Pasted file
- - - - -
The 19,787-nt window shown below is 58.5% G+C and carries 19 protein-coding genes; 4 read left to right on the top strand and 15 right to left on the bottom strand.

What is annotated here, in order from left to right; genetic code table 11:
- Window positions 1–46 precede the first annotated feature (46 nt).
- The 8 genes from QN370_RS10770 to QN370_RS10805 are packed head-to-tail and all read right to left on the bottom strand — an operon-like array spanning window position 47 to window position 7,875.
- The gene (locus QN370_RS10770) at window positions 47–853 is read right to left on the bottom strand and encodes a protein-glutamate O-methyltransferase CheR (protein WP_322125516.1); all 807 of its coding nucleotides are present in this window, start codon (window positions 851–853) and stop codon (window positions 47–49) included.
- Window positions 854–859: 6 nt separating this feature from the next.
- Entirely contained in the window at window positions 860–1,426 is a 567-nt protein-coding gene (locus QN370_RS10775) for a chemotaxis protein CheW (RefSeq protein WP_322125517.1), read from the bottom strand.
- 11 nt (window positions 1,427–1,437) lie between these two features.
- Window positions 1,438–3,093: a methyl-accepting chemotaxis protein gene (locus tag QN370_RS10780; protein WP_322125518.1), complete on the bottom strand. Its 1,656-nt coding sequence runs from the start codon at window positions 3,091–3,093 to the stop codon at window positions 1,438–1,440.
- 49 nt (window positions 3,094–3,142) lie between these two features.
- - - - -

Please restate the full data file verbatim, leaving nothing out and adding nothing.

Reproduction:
The 19,787-nt window shown below is 58.5% G+C and carries 19 protein-coding genes; 4 read left to right on the top strand and 15 right to left on the bottom strand.

What is annotated here, in order from left to right; genetic code table 11:
- Window positions 1–46 precede the first annotated feature (46 nt).
- The 8 genes from QN370_RS10770 to QN370_RS10805 are packed head-to-tail and all read right to left on the bottom strand — an operon-like array spanning window position 47 to window position 7,875.
- The gene (locus QN370_RS10770) at window positions 47–853 is read right to left on the bottom strand and encodes a protein-glutamate O-methyltransferase CheR (protein WP_322125516.1); all 807 of its coding nucleotides are present in this window, start codon (window positions 851–853) and stop codon (window positions 47–49) included.
- Window positions 854–859: 6 nt separating this feature from the next.
- Entirely contained in the window at window positions 860–1,426 is a 567-nt protein-coding gene (locus QN370_RS10775) for a chemotaxis protein CheW (RefSeq protein WP_322125517.1), read from the bottom strand.
- 11 nt (window positions 1,427–1,437) lie between these two features.
- Window positions 1,438–3,093: a methyl-accepting chemotaxis protein gene (locus tag QN370_RS10780; protein WP_322125518.1), complete on the bottom strand. Its 1,656-nt coding sequence runs from the start codon at window positions 3,091–3,093 to the stop codon at window positions 1,438–1,440.
- 49 nt (window positions 3,094–3,142) lie between these two features.